In honor of the newest Alien film, Alien: Covenant (read Keri’s review here), this reporter has decided to take a closer look at some of the franchise’s other pursuits, primarily comic books because comic books are rad. The Alien comic-verse has been helmed for close to 30 years by Dark Horse Comics and has become one of the longest movie/comic tie-ins in comic history. One of the earliest successes was a work titled Aliens: Salvation, penned by Dave Gibbons and illustrated by a young Mike Mignola in 1993. A gritty, maddening tale of the last survivor of an Alien attack, the comic marks the beginning of Mignola’s career into horror, preceding Hellboy by only a few months. Though initially doomed to die in obscurity, Salvation was re-released in a fancy, hardcover graphic novel in 2015 and has made its way into my grubby mitts.
I know what you’re thinking: how often am I going to talk about Adventure Time? It’s like I think it’s the best kids show to have come out in the past 20 years and that I’m absolutely heartbroken that it’s coming to an end and holy crap, have you seen the new episodes!? The answer is a lot, so get used to it. Way back a few months ago, I reviewed the initial issue of Adventure Time Comics (not to be confused with Adventure Time which is a similar but separate series that is currently on issue #64), and absolutely fell in love with it. Each issue features a collection of short, grayble-style work handled by different artists and basically just added cute little stories to the very expansive universe. Now at issue #10, the work is just as fun and easily digestible as the first time around and has even opened up its artistic borders to allow for more individual takes on the Adventure Time gang, creating a wholly original work that’s still tethered to the quirkiness of the original source.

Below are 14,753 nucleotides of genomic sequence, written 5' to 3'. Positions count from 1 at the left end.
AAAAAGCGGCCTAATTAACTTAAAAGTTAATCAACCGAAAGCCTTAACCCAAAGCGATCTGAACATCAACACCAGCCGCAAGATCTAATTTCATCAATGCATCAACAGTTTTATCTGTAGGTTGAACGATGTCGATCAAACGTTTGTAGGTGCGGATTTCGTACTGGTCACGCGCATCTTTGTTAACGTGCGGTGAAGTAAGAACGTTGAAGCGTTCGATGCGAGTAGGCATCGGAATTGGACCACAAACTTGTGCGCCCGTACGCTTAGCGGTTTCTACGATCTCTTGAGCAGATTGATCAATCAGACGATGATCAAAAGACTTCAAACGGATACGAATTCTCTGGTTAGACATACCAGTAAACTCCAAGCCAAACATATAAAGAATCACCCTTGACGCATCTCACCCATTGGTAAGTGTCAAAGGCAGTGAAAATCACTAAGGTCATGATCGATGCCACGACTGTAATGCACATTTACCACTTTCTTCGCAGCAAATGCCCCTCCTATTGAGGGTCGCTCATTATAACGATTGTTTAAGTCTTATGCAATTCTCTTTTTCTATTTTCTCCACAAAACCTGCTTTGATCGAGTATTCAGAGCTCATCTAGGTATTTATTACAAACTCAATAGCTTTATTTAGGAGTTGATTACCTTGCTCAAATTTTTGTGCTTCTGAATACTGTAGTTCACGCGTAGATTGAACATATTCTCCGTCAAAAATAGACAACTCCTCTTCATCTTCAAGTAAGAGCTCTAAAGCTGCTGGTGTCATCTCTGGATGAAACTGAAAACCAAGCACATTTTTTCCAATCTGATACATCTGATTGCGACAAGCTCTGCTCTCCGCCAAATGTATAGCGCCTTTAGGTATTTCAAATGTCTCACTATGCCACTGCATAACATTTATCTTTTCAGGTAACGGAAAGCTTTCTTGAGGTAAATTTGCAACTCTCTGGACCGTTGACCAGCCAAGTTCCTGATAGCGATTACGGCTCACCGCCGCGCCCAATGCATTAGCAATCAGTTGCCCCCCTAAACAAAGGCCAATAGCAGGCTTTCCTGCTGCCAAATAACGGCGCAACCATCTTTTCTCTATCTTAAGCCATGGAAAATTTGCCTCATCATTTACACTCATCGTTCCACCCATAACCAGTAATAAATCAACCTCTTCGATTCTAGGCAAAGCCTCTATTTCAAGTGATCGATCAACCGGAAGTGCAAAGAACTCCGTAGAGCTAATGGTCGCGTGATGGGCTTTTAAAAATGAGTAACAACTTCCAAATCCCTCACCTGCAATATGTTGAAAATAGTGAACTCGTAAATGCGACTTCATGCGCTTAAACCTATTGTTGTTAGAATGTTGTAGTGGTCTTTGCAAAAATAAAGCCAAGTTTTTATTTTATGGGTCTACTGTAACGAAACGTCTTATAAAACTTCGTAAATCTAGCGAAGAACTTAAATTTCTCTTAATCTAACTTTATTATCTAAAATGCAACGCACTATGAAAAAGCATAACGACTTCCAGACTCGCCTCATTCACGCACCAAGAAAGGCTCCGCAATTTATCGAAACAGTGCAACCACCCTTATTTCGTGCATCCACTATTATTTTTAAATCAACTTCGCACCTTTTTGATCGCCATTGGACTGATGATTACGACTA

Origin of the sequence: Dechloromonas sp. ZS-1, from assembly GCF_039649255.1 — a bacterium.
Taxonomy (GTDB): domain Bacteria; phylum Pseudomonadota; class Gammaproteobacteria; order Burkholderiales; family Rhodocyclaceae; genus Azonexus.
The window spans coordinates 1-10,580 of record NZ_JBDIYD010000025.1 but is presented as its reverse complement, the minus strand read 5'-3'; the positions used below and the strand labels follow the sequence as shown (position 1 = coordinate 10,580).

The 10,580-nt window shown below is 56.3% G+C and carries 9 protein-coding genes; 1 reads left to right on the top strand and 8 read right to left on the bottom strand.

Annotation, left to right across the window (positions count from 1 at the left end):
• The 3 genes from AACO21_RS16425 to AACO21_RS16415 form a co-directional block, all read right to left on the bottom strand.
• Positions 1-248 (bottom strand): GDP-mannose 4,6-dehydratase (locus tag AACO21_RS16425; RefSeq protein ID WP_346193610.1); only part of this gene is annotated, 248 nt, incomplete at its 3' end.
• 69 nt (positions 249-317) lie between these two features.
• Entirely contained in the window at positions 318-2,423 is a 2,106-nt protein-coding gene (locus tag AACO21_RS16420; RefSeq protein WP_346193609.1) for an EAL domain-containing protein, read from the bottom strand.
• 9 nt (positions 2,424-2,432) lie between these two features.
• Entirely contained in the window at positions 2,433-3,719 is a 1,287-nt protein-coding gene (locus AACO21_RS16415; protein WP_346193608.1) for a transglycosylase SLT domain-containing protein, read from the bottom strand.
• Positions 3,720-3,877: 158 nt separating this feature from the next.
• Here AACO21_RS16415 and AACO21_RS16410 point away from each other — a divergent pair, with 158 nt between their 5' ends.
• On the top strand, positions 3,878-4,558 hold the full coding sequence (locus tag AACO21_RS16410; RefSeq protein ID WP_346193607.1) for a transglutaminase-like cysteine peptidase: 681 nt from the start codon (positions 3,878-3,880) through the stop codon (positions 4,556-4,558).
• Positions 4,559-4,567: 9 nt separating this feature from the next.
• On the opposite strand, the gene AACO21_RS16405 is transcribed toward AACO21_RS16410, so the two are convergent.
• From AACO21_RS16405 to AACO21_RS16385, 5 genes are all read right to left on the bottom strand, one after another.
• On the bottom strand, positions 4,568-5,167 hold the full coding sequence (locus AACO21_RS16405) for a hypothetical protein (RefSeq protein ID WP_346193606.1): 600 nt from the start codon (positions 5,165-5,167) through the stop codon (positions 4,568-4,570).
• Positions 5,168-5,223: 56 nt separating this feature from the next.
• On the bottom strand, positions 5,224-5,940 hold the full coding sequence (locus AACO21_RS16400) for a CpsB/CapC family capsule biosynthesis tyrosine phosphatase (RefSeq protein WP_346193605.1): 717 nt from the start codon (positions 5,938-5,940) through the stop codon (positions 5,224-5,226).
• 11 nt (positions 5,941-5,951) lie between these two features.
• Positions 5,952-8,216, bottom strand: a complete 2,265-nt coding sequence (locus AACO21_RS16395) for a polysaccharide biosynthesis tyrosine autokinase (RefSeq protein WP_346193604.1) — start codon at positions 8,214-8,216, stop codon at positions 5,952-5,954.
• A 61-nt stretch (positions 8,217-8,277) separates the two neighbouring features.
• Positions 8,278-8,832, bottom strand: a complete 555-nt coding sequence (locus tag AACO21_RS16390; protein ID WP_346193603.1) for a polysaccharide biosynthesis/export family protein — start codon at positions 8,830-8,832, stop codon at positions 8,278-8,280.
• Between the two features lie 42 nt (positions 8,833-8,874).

After three attempts at bringing IDW’s Locke and Key to both the big screen and the small screen, fans might finally see their favorite supernatural mystery in a live-action adaption. The series is getting some headway with what I’ve been told is a promising script written by the comic co-creator, Joe Hill, and has garnered the interest of Dr. Strange director Scott Derrickson, who is set to direct the pilot episode. The adaptation has officially been picked up by Hulu, who have ordered the pilot episode, and, depending on reception, will order an entire first season.